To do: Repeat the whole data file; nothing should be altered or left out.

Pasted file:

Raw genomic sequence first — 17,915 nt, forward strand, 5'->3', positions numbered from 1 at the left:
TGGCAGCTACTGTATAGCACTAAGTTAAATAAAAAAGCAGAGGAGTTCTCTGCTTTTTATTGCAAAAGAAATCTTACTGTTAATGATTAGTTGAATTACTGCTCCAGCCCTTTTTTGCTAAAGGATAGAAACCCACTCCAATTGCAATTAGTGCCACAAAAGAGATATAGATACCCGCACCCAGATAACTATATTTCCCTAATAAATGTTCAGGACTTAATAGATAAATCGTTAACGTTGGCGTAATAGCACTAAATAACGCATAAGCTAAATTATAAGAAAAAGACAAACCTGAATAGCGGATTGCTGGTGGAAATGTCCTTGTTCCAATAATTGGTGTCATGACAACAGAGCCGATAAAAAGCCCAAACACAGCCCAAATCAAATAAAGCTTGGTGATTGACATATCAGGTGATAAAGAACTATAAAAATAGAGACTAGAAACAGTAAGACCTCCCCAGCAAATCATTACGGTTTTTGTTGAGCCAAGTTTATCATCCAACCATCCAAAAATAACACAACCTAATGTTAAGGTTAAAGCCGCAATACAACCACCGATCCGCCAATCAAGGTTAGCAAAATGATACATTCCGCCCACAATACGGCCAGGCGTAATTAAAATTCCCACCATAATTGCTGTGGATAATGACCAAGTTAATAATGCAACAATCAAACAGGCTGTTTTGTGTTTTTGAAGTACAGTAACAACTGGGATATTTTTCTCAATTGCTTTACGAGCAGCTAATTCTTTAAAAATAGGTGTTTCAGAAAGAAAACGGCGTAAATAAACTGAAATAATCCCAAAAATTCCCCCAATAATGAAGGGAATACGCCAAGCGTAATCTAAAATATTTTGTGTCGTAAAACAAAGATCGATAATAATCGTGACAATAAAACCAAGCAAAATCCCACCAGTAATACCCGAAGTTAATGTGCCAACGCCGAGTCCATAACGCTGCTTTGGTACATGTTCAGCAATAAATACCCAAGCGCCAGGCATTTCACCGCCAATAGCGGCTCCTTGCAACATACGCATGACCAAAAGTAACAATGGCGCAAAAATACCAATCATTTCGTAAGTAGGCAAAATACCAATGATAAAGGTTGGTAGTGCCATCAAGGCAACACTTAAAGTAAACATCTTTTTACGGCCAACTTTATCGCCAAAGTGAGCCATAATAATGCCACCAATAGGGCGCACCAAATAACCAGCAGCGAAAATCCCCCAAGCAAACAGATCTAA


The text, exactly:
Raw genomic sequence first — 17,915 nt, forward strand, 5'->3', positions numbered from 1 at the left:
TGGCAGCTACTGTATAGCACTAAGTTAAATAAAAAAGCAGAGGAGTTCTCTGCTTTTTATTGCAAAAGAAATCTTACTGTTAATGATTAGTTGAATTACTGCTCCAGCCCTTTTTTGCTAAAGGATAGAAACCCACTCCAATTGCAATTAGTGCCACAAAAGAGATATAGATACCCGCACCCAGATAACTATATTTCCCTAATAAATGTTCAGGACTTAATAGATAAATCGTTAACGTTGGCGTAATAGCACTAAATAACGCATAAGCTAAATTATAAGAAAAAGACAAACCTGAATAGCGGATTGCTGGTGGAAATGTCCTTGTTCCAATAATTGGTGTCATGACAACAGAGCCGATAAAAAGCCCAAACACAGCCCAAATCAAATAAAGCTTGGTGATTGACATATCAGGTGATAAAGAACTATAAAAATAGAGACTAGAAACAGTAAGACCTCCCCAGCAAATCATTACGGTTTTTGTTGAGCCAAGTTTATCATCCAACCATCCAAAAATAACACAACCTAATGTTAAGGTTAAAGCCGCAATACAACCACCGATCCGCCAATCAAGGTTAGCAAAATGATACATTCCGCCCACAATACGGCCAGGCGTAATTAAAATTCCCACCATAATTGCTGTGGATAATGACCAAGTTAATAATGCAACAATCAAACAGGCTGTTTTGTGTTTTTGAAGTACAGTAACAACTGGGATATTTTTCTCAATTGCTTTACGAGCAGCTAATTCTTTAAAAATAGGTGTTTCAGAAAGAAAACGGCGTAAATAAACTGAAATAATCCCAAAAATTCCCCCAATAATGAAGGGAATACGCCAAGCGTAATCTAAAATATTTTGTGTCGTAAAACAAAGATCGATAATAATCGTGACAATAAAACCAAGCAAAATCCCACCAGTAATACCCGAAGTTAATGTGCCAACGCCGAGTCCATAACGCTGCTTTGGTACATGTTCAGCAATAAATACCCAAGCGCCAGGCATTTCACCGCCAATAGCGGCTCCTTGCAACATACGCATGACCAAAAGTAACAATGGCGCAAAAATACCAATCATTTCGTAAGTAGGCAAAATACCAATGATAAAGGTTGGTAGTGCCATCAAGGCAACACTTAAAGTAAACATCTTTTTACGGCCAACTTTATCGCCAAAGTGAGCCATAATAATGCCACCAATAGGGCGCACCAAATAACCAGCAGCGAAAATCCCCCAAGCAAACAGATCTAA